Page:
Story image

A photo still enough to defeat face unlock of many phones

12 Jan 19

Despite almost all smartphone manufacturers bragging about just how secure their ‘face unlock’ feature is, a new study has found many models wanting in security.

Consumentenbond, a Dutch not-for-profit consumer watchdog put a bunch of new smartphones under the pump to test their makers’ claims and see how well the modern biometric authentication method actually worked. As the well-worn phrase goes, a picture says a thousand words.

While details on the methodology of the test are scarce, the results are clear. You can forget the 3D-printed heads or realistic masks, as all it took was a piece of paper with a good quality image of the owner’s face to fool 42 of the 110 smartphones that were tested.

The bulk of the devices that failed the test were entry-level with a lesser extent of mid-tier phones. However, there was a smattering of more top-end devices that fell victim to the photo, including Sony’s Xperia XZ2 Premium and Huawei’s P20 Pro.

Consumentenbond broke up the results into three categories – those that failed, those that passed, and those that failed but came equipped with the option to tighten the security parameters. You can view the full list here.

Almost all of the large Android brands like Samsung, Sony, Xiaomi, Huawei, Lenovo/Motorola, and Asus had at least a couple of devices each that were misled by the test.

The 57 devices that weren’t duped included mainly flagship or newer models from Apple, Lenovo/Motorola, Honor, OnePlus, Oppo, Huawei, and HTC.

And then finally to the last category, which is made up of five devices from LG and one device from Honor. The facial recognition of these phones was overthrown by the photo, however it wasn’t under all circumstances as in the end it depended on the severity of the device’s facial recognition settings. Users have to set the stringency options to their own requirements balancing security and speed.

It’s clear that facial recognition isn’t the safest biometrics around, so in light of this Consumentenbond recommends it’s probably best to stick to other options like iris and fingerprint, or even the old-fashioned PIN code – make sure it’s at least six digits though and beware of shoulder surfers with an ‘eye for detail’.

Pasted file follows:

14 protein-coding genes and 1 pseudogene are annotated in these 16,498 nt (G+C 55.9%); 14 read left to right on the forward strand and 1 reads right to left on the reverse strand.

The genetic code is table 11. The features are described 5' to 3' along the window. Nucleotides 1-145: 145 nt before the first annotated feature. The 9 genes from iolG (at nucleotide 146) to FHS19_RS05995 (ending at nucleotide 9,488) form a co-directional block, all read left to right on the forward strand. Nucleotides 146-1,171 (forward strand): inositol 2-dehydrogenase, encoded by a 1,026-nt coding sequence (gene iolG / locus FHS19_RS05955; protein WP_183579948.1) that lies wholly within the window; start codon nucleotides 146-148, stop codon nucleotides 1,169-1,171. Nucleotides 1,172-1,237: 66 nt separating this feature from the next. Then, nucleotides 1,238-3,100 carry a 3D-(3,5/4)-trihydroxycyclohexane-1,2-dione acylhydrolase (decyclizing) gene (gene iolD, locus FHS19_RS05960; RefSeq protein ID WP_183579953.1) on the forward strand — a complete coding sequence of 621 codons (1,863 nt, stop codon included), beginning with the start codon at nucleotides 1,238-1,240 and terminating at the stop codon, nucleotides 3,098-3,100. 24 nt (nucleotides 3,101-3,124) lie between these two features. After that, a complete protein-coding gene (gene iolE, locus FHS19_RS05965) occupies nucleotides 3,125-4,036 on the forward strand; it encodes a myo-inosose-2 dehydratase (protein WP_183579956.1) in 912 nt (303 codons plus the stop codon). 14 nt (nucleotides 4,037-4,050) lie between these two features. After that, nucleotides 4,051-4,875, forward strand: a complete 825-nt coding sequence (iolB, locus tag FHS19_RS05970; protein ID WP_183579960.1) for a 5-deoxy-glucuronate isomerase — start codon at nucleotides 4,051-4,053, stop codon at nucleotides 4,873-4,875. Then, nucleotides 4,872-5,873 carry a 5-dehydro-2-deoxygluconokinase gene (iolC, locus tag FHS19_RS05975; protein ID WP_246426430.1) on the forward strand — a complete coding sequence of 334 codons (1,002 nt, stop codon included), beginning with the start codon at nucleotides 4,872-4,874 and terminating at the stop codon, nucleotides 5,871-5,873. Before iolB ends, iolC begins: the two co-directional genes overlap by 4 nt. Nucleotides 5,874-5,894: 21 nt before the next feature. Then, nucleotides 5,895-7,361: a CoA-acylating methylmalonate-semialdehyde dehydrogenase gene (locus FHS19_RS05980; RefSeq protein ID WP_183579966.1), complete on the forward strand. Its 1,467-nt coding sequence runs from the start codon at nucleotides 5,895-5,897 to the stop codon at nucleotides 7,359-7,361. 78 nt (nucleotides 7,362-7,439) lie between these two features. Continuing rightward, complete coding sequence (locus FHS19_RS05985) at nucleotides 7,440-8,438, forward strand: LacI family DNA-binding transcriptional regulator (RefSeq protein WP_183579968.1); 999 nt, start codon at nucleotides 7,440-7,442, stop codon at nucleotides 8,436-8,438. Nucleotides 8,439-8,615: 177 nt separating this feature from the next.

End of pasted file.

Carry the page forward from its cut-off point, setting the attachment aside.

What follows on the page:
IoT breaches: Nearly half of businesses still can’t detect them
The Internet of Thing’s (IoT’s) rapid rise to prominence may have compromised its security, if a new report from Gemalto is anything to go by.
Carbon Black: What does cybersecurity have in store for 2019?
Tom Kellerman has shared five insights for the year ahead, including a particularly bold one.
Hands-on review: The Ekster Wallet protects your cards against RFID attacks
For some time now, I’ve been protecting my credit cards with tinfoil. The tinfoil hat does attract a lot of comments, but thanks to Ekster, those days are now happily behind me.
Report on SingHealth breach condemns poor security practices
The 2018 Singapore SingHealth data breach was poorly managed and riddled with vulnerabilities from the start.
Tesla wants people to hack its Model 3
Tesla is offering white hat hackers what could be the chance of a lifetime – the opportunity to hack one of its Model 3 vehicles.
How to tackle cyber threats in your home
How should you start securing your devices? The company has provided tips for actions you can take across social media, home routers, TVs, and many more.
Endace joins IBM Security app exchange community
EndaceProbe Network Analytics Platform captures, indexes, and stores network traffic while hosting a variety of network security and performance monitoring applications.
Datto names new CEO as founder steps back
Austin McChord continues as a board member as the former president and COO takes over as CEO.